Role Of Transthoracic Echocardiography

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Transthoracic echocardiography (TTE) can be helpful in the management of AF by (1) identifying pathological conditions that may predispose to AF, and (2) identifying conditions that may increase the risk of thromboembolism (Table 1). For patients who present with their initial episode of AF, a search is usually made to determine the most likely "associated" systemic condition. The most common associated conditions include a history of systemic hypertension or coronary artery disease. Also to be considered are mitral valve disease (especially rheumatic mitral stenosis), pneumonia/ sepsis, clinical or subclinical thyrotoxicosis (especially in the elderly), pericarditis, pulmonary embolism, pharmaceuticals (e.g., aminophylline), and excess caffeine or alchohol ingestion (Table 2). Patients are often referred for a TTE to investigate for occult mitral stenosis, to assess the severity of mitral regurgitation (with consideration of mitral valve surgery if it is severe), for assessment of left atrial size (but TTE is not sufficient for assessment/exclusion of atrial thrombi), for the presence of a pericardial effusion (although the absence of

Table 2

Atrial Fibrillation: Associated Conditions

Conditions associated with atrial fibrillation

• Hypertension

• Coronary artery disease

• Valvular heart disease (especially mitral stenosis)

• Pulmonary disease, including pulmonary embolism

• Hyperthyroidism (clinical and subclinical)

• Sepsis including pericarditis

• Postcardiac surgery (especially valvular surgery)

• Drugs, including ethanol an effusion does not exclude the clinical diagnosis of pericarditis), and for assessment of left ventricular systolic function. Information regarding left ventricular systolic function is frequently helpful for guiding the choice of ventricular rate controlling agent with P-blockers used for patients with preserved systolic function and digoxin/diltiazem or a combination for patients with depressed left ventricular systolic function. Very rarely, AF may present as a manifestation of pulmonary embolism (severe right ventricular enlargement with free wall hypokinesis) or aortic stenosis. For patients who present with recurrent AF, repeated TTE studies are generally not fruitful (unless there has been a change in presentation).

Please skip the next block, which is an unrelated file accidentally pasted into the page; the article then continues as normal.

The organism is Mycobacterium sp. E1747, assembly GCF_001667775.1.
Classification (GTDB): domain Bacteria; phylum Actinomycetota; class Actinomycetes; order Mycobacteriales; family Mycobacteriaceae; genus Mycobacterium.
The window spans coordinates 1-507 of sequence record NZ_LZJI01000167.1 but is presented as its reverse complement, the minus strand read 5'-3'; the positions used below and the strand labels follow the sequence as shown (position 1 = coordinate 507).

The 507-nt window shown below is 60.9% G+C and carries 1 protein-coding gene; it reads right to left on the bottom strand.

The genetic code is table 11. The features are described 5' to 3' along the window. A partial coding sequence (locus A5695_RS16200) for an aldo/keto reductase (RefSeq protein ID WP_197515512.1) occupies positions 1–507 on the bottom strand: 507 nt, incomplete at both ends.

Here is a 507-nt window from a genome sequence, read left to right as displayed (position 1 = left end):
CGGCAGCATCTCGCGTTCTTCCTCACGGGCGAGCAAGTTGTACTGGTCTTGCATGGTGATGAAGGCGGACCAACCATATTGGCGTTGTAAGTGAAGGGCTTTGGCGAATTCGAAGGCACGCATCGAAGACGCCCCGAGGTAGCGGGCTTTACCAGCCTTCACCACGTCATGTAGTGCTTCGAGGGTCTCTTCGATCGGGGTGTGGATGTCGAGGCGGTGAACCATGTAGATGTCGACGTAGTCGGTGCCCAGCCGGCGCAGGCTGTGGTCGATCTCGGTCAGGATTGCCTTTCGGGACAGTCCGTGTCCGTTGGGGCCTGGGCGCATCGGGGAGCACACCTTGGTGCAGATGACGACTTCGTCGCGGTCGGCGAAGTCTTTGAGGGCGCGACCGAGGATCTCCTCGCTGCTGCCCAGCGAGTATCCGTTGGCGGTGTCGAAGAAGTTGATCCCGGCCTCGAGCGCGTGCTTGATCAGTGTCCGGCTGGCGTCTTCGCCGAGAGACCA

CARDIOVERSION FOR AF: THE ROLE OF ECHOCARDIOGRAPHY

Among patients with persistent AF, cardioversion to sinus rhythm is often performed to relieve symptoms and improve cardiac output, but should not be performed to specifically reduce the risk of thromboembolism. Current data from both the Atrial Fibrillation Follow-up Investigation of Rhythm Management and Rate Control and Rhythm Control studies suggest cardioversion itself does not reduce the need for chronic warfarin to prevent clinical thromboembolism. Unfortunately, both electrical and pharmacological cardioversion may be associated with clinical thromboembolism, most often occurring during the first 10 days following conversion. For patients with hemodynamic instability, emergent direct current cardioversion is often performed. For hemodynamically stable patients with persistent AF for 2 days or more, there is a 6% risk of cardioversion-related clinical throm-boembolism if cardioversion is not preceded by several weeks of therapeutic (international normalization ratio [INR] 2.0-3.0) warfarin. The use of 3-4 wk of therapeutic warfarin before cardioversion results in an 80% reduction in clinical thromboembolic risk, to approx 1%.

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Your heart pumps blood throughout your body using a network of tubing called arteries and capillaries which return the blood back to your heart via your veins. Blood pressure is the force of the blood pushing against the walls of your arteries as your heart beats.Learn more...

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